May sometimes cite sources, but generally do not. Often rely on interviews.

May refer to other sources, but rarely will include a bibliography.


Convey complex ideas and use technical or field-specific jargon. Original research.

Conveys information of a general nature. General interest/opinion.

Convey more common ideas based on popular subjects, entertainment, hobbies, etc.


Articles written for other scholarly or academic audiences. Specific to the journal they are published in.

Written for a broad category of interested readers, sometimes  including professionals

General public


Little or no advertising; May have some images, but mostly just text.

Often have appealing illustrations; some advertising.

Heavily illustrated; significant space allocated for advertising; glossy, high-impact photos.


Scholarly Sources

Scholarly journals are usually made up of articles reporting the results of original research or thought. Scholarly articles are the preferred source of research because they are often “peer reviewed,” meaning that all articles were reviewed by a panel of experts prior to publication. 

You can access scholarly journals via D'Youville's subscription databases found here; search for specific journals here; or click the images below.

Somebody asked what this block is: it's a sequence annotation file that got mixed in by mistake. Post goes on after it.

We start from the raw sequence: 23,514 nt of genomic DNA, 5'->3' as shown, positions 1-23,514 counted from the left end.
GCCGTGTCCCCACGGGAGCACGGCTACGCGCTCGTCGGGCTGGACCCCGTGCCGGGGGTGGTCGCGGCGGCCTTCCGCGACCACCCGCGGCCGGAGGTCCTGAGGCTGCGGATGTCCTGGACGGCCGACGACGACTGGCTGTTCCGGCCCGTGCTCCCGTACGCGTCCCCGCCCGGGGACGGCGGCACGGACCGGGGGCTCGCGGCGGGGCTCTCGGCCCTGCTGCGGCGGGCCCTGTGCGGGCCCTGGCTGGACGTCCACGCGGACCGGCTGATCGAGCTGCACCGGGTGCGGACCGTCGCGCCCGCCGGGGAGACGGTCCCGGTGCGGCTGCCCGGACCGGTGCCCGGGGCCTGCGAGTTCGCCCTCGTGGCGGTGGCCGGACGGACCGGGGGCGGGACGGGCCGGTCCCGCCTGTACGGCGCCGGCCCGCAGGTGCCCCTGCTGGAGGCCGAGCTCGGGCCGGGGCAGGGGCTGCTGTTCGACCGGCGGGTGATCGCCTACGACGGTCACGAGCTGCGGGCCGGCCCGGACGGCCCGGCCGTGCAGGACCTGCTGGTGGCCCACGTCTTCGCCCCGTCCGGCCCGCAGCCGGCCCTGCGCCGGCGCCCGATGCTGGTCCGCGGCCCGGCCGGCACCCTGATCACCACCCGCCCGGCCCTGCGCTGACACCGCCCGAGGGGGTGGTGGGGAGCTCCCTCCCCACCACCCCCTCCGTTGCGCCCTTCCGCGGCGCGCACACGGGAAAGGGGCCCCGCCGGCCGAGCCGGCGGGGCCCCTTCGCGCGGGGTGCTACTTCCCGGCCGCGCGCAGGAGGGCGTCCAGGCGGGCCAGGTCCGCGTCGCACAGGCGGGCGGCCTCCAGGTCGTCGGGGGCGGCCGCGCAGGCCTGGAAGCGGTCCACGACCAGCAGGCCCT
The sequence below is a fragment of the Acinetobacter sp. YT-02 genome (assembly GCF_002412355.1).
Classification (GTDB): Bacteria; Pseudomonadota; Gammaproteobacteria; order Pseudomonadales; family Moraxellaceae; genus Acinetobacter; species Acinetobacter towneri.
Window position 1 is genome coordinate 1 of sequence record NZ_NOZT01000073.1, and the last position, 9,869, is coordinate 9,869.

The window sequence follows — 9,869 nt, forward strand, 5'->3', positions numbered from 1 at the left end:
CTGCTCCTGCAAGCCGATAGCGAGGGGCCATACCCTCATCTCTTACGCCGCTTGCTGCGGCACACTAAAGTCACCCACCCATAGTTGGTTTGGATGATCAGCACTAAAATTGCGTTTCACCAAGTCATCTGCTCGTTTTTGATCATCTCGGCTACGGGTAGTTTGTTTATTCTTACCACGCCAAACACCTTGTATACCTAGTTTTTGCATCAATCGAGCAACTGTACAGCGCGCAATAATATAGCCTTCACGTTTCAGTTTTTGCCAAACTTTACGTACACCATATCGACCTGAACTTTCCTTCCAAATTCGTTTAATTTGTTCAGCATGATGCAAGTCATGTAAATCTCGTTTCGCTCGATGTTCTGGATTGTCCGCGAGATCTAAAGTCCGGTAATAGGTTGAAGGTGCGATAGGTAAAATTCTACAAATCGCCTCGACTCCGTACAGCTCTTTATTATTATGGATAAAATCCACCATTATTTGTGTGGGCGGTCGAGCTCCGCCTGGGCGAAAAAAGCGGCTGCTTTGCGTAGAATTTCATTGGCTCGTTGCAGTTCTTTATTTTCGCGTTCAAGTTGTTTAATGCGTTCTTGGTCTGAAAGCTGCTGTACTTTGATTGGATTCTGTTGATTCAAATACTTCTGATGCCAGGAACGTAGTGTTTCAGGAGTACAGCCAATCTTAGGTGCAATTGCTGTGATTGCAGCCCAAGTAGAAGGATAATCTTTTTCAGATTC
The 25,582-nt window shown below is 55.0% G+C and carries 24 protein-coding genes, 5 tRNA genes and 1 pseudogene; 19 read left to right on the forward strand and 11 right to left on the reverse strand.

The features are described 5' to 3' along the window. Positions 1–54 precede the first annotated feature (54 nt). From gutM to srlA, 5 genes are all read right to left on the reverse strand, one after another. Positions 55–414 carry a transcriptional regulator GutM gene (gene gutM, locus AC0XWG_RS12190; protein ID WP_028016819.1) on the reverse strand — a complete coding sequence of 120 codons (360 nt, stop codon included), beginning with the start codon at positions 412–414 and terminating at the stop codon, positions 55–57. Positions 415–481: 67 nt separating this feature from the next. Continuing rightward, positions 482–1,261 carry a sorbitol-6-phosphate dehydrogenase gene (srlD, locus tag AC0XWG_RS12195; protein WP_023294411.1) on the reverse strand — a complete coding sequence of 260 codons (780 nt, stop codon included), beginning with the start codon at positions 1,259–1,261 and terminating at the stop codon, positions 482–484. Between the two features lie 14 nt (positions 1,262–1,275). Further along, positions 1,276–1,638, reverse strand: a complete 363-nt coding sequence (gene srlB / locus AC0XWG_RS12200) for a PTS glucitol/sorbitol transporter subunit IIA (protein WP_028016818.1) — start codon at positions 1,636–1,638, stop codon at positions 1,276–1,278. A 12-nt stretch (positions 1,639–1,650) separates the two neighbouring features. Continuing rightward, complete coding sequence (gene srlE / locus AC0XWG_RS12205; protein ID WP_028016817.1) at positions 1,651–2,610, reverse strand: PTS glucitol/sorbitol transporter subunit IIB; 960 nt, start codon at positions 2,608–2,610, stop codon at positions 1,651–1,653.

News / General Interest Sources

While at times very similar to popular sources, the main focus of a news source is to report information in a timely fashion. Even though more official in nature than popular sources, still proceed with caution while using a news source because they are not peer reviewed and can be at times biased in nature.

You can access D'Youville's holdings of newspapers by clicking here or on the images below



Popular Sources

Popular sources often are aimed at the general public, and contain things such as general interest stories or opinion pieces. Popular sources are not often used in research because they are meant to entertain and have an intention to advertise and make a profit.


Subject Guide

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Micha Owens

Find Articles Using Google Scholar

Google Scholar is used best when searching for a specific article. By simply entering the article title, Google Scholar will search the internet and D'youvilles holdings for the article. For more information on how to use Google Scholar, please refer to the Guide's section.

Find Primary Sources Using Google

You can limit which websites Google searches by limiting to a specific domain by entering "site:.<domain>" ( ; site:.gove ; etc.). This can be a great, easy way to find primary sources and statistical data. 

For more information on domains, please refer below.



What is a Domain?

A domain is essentially the name of a website. It can, however, provide information as to the credibility of a source. Here is a visual to help you understand how a URL is constructed.

Domain Types

.gov U.S. goverment
.mil U.S. military
.edu An accredited post-secondary educational institution (college or university)
.com Commercial, usually for profit
.org Non-commercial, not-for-profit entity
.net Internet related computer network
.int International organization
.jp, .ru, .ca, etc Country identifiers